Some tabby cats are varicolored; that is, they have some tabby patches on a mostly white coat, or orange and brown tabby patches mixed on a white coat. Oddly, these variations only occur on an otherwise white-coated cat. That is, you simply don't see tabby patches on an otherwise black cat. No one knows why this should be.
Torbies and Tabicos
Sometimes you'll see cats that have more than one pattern on their bodies, such as a mix of splashes and patches of tortoiseshell and calico coloring next to areas of tabby colors and patterns. These cats are affectionately known as "torbies" if they have tabby and tortoiseshell colors and tabicos for a mix of tabby and calico patterns.
Tabby cats have unusual and attractive facial markings, similar to a tiger's. Most tabbies have some features in common on their faces.
The Tabby M
Most tabbies have what can be seen to be a letter "M" on their foreheads between their ears, and a number of legends have arisen to account for this. The "M" has variously been supposed to have been bestowed on a favored or brave cat by either the Virgin Mary or the prophet Mohammed. Never mind that neither of these figures would have been familiar with the English alphabet.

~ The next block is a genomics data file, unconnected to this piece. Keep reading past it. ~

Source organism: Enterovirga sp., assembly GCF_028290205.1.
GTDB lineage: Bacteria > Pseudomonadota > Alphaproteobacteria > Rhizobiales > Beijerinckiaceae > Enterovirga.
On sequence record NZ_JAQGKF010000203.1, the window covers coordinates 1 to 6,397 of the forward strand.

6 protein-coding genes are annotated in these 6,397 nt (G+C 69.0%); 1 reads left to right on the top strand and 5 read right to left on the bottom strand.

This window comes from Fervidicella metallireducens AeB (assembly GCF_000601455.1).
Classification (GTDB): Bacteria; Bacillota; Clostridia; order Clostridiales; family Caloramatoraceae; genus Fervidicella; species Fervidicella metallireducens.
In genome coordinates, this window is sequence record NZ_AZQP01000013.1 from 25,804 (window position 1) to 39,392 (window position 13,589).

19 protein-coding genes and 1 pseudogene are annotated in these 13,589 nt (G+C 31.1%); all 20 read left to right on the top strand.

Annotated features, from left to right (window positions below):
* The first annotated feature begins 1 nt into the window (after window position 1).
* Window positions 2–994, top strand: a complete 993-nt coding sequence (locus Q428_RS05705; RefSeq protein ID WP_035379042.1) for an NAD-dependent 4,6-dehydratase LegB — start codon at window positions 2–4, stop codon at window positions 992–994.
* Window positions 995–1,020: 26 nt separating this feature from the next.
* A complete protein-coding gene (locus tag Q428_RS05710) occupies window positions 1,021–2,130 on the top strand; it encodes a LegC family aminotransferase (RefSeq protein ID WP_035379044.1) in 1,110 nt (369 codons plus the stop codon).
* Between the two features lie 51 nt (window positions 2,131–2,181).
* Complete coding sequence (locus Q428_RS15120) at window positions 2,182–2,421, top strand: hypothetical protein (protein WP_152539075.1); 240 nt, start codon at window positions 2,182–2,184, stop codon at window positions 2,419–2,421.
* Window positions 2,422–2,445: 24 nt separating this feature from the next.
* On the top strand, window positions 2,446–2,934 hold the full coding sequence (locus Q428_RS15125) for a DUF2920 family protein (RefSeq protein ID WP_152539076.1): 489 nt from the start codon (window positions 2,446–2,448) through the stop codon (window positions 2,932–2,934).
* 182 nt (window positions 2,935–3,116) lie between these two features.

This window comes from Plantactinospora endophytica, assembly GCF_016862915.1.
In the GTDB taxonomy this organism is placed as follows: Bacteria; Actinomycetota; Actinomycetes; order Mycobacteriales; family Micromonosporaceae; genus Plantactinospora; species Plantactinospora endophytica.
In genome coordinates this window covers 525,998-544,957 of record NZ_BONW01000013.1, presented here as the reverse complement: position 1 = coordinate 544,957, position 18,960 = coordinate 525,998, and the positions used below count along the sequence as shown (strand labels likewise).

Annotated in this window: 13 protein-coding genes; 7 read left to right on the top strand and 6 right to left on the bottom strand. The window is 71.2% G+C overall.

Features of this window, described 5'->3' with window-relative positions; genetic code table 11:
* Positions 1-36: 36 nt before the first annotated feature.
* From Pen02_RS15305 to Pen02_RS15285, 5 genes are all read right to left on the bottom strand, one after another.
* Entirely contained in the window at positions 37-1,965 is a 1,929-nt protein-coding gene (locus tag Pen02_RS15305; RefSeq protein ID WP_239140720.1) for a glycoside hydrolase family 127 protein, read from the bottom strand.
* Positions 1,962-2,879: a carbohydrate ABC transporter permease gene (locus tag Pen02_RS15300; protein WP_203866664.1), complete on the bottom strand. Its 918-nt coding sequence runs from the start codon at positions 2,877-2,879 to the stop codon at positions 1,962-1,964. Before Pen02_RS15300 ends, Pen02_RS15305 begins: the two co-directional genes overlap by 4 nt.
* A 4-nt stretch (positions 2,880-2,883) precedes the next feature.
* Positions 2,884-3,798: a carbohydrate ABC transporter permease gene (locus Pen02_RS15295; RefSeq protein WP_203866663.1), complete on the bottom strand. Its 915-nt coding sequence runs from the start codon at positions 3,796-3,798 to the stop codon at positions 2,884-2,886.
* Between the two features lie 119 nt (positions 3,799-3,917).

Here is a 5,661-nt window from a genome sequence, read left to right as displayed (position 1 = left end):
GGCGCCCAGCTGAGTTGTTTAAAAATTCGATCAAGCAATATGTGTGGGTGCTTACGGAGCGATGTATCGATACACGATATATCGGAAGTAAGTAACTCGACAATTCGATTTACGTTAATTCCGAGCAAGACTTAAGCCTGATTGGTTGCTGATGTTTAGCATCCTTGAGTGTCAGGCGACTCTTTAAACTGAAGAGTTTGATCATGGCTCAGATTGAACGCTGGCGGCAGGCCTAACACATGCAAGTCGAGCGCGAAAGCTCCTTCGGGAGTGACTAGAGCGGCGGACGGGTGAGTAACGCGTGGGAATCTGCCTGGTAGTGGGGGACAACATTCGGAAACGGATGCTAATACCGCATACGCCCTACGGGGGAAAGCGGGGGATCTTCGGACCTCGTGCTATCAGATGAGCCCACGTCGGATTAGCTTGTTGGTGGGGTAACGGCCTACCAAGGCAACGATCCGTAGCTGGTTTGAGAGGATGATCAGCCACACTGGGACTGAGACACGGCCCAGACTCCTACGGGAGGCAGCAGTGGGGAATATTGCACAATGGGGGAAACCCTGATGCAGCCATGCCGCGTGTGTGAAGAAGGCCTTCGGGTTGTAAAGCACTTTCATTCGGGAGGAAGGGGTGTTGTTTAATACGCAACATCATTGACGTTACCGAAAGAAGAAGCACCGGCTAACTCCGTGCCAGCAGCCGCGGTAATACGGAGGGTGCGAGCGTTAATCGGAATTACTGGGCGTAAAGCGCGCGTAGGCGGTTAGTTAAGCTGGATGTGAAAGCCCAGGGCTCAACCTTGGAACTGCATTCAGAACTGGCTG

Tabby eyes have the long stripe of "eyeliner" on the cheek, similar to the Egyptian symbol, the 'Eye of Horus' (also known as the Eye of Ra). It is possible that the sign was adopted from the cat which was revered in ancient Egypt and often mummified and buried with its owner. Many tabby cats also have pale areas of fur right around the "eyeliner" which makes it stand out more.
Other Tabby Features
In addition to their forehead and eyes, tabbies have some other patterns in common:
Tabbies often have thin pencil line patterns on their faces. These may be harder to see depending on the cat's base coloring.
Tabbies usually have stripes and bars on their legs that are horizontal and "bracelets" around their paws.
A dark stripe that runs from about their shoulders to the base of their tail along the spine is common.
Some classic tabbies have a pattern on their shoulders that is described as a "butterfly."
Tabby Cats Are Here to Stay
Whatever their origin, tabby cats are exceedingly popular, and it's doubtful the world will ever see their decline. This is especially true since all cats have the gene for the tabby pattern in their genetic makeup.